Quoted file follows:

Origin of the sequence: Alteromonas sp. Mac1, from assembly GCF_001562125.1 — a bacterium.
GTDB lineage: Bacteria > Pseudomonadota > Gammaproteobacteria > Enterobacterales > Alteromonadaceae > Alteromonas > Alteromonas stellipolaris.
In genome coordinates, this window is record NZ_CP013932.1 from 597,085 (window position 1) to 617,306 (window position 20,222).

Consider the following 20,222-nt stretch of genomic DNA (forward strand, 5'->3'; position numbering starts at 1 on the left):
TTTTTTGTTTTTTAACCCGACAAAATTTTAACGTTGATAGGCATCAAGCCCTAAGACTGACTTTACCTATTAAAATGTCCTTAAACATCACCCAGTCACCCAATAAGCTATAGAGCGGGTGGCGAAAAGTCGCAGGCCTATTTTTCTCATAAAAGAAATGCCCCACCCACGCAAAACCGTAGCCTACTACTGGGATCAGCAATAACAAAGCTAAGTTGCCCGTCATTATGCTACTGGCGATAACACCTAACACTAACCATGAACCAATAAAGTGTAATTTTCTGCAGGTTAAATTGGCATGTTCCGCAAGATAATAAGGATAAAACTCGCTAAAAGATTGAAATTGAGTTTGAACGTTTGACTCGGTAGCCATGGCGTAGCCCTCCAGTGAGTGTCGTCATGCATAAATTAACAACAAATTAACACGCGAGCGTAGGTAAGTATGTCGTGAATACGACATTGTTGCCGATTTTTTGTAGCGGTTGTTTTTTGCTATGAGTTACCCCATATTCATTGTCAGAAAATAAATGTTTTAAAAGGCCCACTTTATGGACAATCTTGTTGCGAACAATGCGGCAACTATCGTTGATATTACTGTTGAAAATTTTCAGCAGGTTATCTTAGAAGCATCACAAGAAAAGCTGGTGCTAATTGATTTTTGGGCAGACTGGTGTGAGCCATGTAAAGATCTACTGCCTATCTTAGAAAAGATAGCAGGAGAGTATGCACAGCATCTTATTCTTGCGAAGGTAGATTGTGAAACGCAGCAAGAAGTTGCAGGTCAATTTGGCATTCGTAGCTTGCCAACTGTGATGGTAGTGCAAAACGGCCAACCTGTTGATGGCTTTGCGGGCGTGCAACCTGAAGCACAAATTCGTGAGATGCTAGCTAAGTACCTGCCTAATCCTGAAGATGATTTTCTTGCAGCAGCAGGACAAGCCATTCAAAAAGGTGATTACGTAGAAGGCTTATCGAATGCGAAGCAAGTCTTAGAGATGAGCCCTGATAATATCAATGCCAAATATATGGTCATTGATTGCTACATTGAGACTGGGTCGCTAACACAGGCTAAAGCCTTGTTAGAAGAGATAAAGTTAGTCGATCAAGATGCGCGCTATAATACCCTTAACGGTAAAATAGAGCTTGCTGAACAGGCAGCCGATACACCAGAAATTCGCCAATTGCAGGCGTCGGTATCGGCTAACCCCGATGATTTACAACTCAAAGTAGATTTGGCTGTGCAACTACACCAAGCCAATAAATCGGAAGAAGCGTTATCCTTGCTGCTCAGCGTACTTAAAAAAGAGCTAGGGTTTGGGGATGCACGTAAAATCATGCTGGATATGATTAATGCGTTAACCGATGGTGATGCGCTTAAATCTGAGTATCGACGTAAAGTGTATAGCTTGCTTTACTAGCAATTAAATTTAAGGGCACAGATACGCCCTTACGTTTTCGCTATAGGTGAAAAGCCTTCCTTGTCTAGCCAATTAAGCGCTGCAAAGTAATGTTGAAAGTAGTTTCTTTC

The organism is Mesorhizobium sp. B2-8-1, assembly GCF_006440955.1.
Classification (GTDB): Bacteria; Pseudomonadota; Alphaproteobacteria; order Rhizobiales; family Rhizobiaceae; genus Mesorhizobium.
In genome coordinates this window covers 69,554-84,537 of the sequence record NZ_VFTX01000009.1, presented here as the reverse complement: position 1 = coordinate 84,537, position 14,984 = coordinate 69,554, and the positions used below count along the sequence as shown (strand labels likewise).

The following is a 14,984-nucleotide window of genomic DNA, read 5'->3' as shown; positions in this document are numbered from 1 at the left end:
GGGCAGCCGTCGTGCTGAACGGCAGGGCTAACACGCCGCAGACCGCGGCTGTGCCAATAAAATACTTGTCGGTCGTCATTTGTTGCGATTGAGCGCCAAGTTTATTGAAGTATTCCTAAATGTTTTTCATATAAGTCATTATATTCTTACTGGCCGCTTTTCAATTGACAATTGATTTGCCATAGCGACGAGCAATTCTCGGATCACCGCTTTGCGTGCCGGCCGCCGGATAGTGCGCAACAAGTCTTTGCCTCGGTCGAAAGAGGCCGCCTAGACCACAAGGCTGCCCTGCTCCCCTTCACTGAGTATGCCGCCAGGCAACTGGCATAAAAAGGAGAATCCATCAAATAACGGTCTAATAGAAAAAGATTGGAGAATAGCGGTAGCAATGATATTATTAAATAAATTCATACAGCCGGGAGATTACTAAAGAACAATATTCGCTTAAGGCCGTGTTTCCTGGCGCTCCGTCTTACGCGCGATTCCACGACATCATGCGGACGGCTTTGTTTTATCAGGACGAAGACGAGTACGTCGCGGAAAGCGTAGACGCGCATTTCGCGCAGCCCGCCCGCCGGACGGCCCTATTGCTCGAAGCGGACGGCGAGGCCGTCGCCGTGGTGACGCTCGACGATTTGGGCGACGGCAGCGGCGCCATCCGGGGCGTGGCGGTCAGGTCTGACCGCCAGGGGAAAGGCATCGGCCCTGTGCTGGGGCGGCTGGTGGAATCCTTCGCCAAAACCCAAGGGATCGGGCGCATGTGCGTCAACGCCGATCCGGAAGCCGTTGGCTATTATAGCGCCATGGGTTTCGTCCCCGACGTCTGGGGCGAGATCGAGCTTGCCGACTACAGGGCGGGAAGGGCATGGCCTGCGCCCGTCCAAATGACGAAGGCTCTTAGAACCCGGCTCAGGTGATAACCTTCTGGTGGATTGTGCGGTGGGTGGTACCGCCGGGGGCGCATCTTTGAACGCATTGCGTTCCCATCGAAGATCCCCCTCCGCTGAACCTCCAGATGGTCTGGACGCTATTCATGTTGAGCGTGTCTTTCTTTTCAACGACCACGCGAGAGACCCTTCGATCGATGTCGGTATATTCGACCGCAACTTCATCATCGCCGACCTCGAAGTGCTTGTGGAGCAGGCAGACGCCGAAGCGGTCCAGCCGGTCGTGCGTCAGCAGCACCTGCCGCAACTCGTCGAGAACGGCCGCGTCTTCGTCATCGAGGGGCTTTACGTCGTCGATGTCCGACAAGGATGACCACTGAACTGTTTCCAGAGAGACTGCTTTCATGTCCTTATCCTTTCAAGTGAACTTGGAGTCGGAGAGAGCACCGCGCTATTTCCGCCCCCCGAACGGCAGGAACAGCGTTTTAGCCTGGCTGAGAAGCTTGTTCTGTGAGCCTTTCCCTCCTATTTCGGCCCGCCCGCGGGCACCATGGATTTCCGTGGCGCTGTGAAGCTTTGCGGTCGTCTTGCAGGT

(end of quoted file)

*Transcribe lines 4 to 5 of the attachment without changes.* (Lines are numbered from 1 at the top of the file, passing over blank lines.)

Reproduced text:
Consider the following 20,222-nt stretch of genomic DNA (forward strand, 5'->3'; position numbering starts at 1 on the left):
TTTTTTGTTTTTTAACCCGACAAAATTTTAACGTTGATAGGCATCAAGCCCTAAGACTGACTTTACCTATTAAAATGTCCTTAAACATCACCCAGTCACCCAATAAGCTATAGAGCGGGTGGCGAAAAGTCGCAGGCCTATTTTTCTCATAAAAGAAATGCCCCACCCACGCAAAACCGTAGCCTACTACTGGGATCAGCAATAACAAAGCTAAGTTGCCCGTCATTATGCTACTGGCGATAACACCTAACACTAACCATGAACCAATAAAGTGTAATTTTCTGCAGGTTAAATTGGCATGTTCCGCAAGATAATAAGGATAAAACTCGCTAAAAGATTGAAATTGAGTTTGAACGTTTGACTCGGTAGCCATGGCGTAGCCCTCCAGTGAGTGTCGTCATGCATAAATTAACAACAAATTAACACGCGAGCGTAGGTAAGTATGTCGTGAATACGACATTGTTGCCGATTTTTTGTAGCGGTTGTTTTTTGCTATGAGTTACCCCATATTCATTGTCAGAAAATAAATGTTTTAAAAGGCCCACTTTATGGACAATCTTGTTGCGAACAATGCGGCAACTATCGTTGATATTACTGTTGAAAATTTTCAGCAGGTTATCTTAGAAGCATCACAAGAAAAGCTGGTGCTAATTGATTTTTGGGCAGACTGGTGTGAGCCATGTAAAGATCTACTGCCTATCTTAGAAAAGATAGCAGGAGAGTATGCACAGCATCTTATTCTTGCGAAGGTAGATTGTGAAACGCAGCAAGAAGTTGCAGGTCAATTTGGCATTCGTAGCTTGCCAACTGTGATGGTAGTGCAAAACGGCCAACCTGTTGATGGCTTTGCGGGCGTGCAACCTGAAGCACAAATTCGTGAGATGCTAGCTAAGTACCTGCCTAATCCTGAAGATGATTTTCTTGCAGCAGCAGGACAAGCCATTCAAAAAGGTGATTACGTAGAAGGCTTATCGAATGCGAAGCAAGTCTTAGAGATGAGCCCTGATAATATCAATGCCAAATATATGGTCATTGATTGCTACATTGAGACTGGGTCGCTAACACAGGCTAAAGCCTTGTTAGAAGAGATAAAGTTAGTCGATCAAGATGCGCGCTATAATACCCTTAACGGTAAAATAGAGCTTGCTGAACAGGCAGCCGATACACCAGAAATTCGCCAATTGCAGGCGTCGGTATCGGCTAACCCCGATGATTTACAACTCAAAGTAGATTTGGCTGTGCAACTACACCAAGCCAATAAATCGGAAGAAGCGTTATCCTTGCTGCTCAGCGTACTTAAAAAAGAGCTAGGGTTTGGGGATGCACGTAAAATCATGCTGGATATGATTAATGCGTTAACCGATGGTGATGCGCTTAAATCTGAGTATCGACGTAAAGTGTATAGCTTGCTTTACTAGCAATTAAATTTAAGGGCACAGATACGCCCTTACGTTTTCGCTATAGGTGAAAAGCCTTCCTTGTCTAGCCAATTAAGCGCTGCAAAGTAATGTTGAAAGTAGTTTCTTTC